I’m not sure I’ve ever earnestly used the word zany before, but the branding might be zany. Energetic, dog-obsessed, and zany.
Here’s the business description on LinkedIn.
The short sentences. The parenthetical. The fact that “dog” appears seven times in two short paragraphs here, and “crazy dog people” is repeated, too. This is a strong example of a business description that provides all the necessary information—what the company sells, its history—while recognizably stays on brand.
2. Buffer on Twitter
If you remember from above, Twitter has a much lower character count available for business descriptions. But check out how Buffer makes the most of every character.
Here, Buffer explains that it has tools for small businesses. By using “we” and the phrase “get off the ground and grow,” this business description also suggests that Buffer is a welcoming partner for businesses throughout their social media journey. Throwing in an emoji that’s synonymous with startups and growth is also an excellent way to demonstrate that Buffer is, in fact, a social media expert.
3. Dandelion Energy on Instagram
Sometimes simple is best when it comes to adapting business descriptions for your social media profiles. Take this example from Dandelion Energy, a company that provides geothermal heating and cooling to residential homes.
That Instagram bio is straightforward. But like Buffer’s above, it also shows personality. The “we” and the casual definition of geothermal makes it clear that Dandelion’s brand is approachable and helpful. Using the emoji as a rebus in the last sentence works well, too. It makes the business description feel appropriately casual and even playful for Instagram while making it clear that geothermal is a more efficient, more sustainable method for heating and cooling homes.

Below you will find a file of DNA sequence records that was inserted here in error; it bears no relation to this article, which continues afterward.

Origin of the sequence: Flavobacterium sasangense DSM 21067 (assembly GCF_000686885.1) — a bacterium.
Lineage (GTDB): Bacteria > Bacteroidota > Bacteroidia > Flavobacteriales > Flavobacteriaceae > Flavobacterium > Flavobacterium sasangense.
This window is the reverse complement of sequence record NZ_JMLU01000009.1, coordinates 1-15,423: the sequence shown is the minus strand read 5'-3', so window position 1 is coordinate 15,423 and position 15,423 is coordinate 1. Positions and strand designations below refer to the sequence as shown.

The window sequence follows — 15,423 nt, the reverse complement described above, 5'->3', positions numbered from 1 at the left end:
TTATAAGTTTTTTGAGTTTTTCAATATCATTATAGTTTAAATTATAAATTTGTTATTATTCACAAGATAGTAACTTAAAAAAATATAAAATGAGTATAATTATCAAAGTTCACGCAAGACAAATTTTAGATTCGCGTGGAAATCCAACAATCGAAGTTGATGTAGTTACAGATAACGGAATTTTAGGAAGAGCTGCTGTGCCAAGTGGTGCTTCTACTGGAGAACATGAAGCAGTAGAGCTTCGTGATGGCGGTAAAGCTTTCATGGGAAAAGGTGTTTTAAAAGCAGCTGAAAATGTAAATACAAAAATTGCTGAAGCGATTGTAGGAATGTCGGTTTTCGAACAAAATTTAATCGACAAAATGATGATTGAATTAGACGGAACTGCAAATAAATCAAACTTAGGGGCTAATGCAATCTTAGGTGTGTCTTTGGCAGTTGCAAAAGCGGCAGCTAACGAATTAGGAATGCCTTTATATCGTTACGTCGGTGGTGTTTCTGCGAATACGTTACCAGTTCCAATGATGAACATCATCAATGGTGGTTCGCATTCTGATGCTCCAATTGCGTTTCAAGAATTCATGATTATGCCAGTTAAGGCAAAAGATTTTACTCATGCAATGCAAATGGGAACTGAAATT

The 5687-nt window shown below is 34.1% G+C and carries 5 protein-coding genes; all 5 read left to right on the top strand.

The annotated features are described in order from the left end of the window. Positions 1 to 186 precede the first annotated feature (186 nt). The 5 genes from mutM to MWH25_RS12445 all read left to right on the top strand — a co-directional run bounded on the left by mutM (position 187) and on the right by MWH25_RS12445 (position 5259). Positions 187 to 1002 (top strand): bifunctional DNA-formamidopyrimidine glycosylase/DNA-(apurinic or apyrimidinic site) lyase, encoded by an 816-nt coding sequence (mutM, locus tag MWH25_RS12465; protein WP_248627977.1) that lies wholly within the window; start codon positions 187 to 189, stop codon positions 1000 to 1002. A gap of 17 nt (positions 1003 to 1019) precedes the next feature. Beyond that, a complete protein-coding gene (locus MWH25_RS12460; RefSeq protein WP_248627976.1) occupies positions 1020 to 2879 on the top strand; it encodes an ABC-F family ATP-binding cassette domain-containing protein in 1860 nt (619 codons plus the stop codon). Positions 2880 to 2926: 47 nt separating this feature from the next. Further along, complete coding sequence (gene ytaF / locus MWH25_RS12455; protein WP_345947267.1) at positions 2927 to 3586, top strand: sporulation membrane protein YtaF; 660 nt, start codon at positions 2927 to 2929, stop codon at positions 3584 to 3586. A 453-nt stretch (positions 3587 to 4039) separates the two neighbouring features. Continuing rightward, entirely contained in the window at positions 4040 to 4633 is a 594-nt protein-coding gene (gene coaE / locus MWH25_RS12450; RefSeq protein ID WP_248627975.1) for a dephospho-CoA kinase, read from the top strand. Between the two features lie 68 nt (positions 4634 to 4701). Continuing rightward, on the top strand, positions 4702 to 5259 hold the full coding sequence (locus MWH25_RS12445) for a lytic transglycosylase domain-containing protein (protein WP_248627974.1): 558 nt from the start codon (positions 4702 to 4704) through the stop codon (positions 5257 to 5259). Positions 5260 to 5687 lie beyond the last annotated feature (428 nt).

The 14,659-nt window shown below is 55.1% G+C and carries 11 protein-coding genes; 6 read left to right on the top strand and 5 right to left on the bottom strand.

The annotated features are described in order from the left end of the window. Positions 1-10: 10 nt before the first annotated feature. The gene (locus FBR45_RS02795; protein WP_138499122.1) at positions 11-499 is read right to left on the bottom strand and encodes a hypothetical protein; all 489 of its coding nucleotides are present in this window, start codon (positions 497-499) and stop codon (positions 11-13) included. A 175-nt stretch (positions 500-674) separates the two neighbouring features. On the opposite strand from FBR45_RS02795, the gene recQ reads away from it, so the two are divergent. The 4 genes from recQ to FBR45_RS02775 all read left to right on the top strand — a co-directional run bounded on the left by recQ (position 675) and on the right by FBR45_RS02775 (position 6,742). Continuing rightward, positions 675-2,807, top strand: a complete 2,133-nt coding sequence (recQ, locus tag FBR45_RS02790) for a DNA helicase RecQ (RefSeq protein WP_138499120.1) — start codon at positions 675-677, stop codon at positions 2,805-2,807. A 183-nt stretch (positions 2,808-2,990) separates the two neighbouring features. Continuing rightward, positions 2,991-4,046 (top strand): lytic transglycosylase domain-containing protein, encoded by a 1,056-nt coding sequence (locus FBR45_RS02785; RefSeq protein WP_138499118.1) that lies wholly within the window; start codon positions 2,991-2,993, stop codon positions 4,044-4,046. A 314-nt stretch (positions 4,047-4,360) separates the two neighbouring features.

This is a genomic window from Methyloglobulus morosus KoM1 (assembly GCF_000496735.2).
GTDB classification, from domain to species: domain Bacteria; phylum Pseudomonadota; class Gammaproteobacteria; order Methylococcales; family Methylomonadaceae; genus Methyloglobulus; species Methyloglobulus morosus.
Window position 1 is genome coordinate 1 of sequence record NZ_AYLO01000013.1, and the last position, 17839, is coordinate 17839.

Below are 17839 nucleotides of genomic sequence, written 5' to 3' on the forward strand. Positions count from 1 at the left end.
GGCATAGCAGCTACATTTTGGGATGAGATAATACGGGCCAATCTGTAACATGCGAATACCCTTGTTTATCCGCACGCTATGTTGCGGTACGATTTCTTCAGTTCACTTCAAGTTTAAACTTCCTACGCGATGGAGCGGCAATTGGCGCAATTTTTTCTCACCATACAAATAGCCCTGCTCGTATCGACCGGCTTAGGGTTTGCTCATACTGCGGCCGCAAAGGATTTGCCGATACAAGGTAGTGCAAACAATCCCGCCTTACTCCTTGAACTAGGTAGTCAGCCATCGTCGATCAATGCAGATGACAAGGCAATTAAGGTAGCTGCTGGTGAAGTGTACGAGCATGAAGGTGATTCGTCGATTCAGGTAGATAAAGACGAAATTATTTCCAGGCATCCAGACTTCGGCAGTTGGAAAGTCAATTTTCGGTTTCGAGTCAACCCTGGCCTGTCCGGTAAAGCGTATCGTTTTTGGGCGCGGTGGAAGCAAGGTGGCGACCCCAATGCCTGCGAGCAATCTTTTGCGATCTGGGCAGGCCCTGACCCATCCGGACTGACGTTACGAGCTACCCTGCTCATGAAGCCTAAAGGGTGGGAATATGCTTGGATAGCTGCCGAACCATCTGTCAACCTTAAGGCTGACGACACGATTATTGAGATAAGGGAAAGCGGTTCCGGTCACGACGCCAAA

4. monday.com on Capterra
Review and listing sites are still places where you should introduce your business and your brand in your description. But personality is more important on Twitter and Instagram. On review sites, people are likely looking for solutions, so they’ll want more detail about the offering and the value you provide.
Here’s a great example from monday.com, a project management tool with a really useful product and a strong brand. This is the business description on Capterra:
There are more specific here: “drag-and-drop” and “ready-made templates,” for example, tell us how to use the tool already. But the value is still clearly communicated with phrases like “instant clarity on their team’s capacity.” And all the stress on quick movements and efficiency? That’s on-brand for monday.com.
Write a business description that works across platforms
There you have it—-how to write a compelling business description and great examples to inspire you while you’re getting started. Remember to spend time writing a longer, more in-depth description that you can adjust to fit the different character requirements and the different ones for any platform. It’ll be worth it.